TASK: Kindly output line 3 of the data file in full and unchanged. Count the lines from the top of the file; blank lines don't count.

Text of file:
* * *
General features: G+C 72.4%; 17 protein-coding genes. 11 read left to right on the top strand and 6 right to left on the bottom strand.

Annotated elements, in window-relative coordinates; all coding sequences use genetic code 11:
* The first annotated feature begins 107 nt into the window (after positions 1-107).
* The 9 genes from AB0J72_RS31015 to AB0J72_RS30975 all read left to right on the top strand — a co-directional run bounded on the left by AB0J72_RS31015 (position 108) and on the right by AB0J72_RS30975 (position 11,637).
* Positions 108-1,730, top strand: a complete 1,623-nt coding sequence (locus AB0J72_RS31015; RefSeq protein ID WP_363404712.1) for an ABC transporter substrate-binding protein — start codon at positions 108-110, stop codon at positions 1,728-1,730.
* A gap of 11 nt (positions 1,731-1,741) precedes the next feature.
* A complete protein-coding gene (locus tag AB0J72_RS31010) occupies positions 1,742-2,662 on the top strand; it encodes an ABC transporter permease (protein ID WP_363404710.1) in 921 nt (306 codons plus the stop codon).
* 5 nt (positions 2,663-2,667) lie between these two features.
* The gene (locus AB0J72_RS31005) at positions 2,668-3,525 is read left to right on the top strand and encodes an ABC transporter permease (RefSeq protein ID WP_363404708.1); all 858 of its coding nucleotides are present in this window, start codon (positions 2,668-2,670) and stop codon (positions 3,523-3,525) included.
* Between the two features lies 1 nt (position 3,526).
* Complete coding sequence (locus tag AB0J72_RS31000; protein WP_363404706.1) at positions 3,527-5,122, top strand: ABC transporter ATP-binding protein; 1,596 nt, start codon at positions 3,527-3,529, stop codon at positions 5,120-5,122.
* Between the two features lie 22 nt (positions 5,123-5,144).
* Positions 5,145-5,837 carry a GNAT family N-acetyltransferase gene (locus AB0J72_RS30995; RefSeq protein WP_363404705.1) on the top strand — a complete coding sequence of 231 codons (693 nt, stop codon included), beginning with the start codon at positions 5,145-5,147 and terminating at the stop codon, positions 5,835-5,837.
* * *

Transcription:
* The first annotated feature begins 107 nt into the window (after positions 1-107).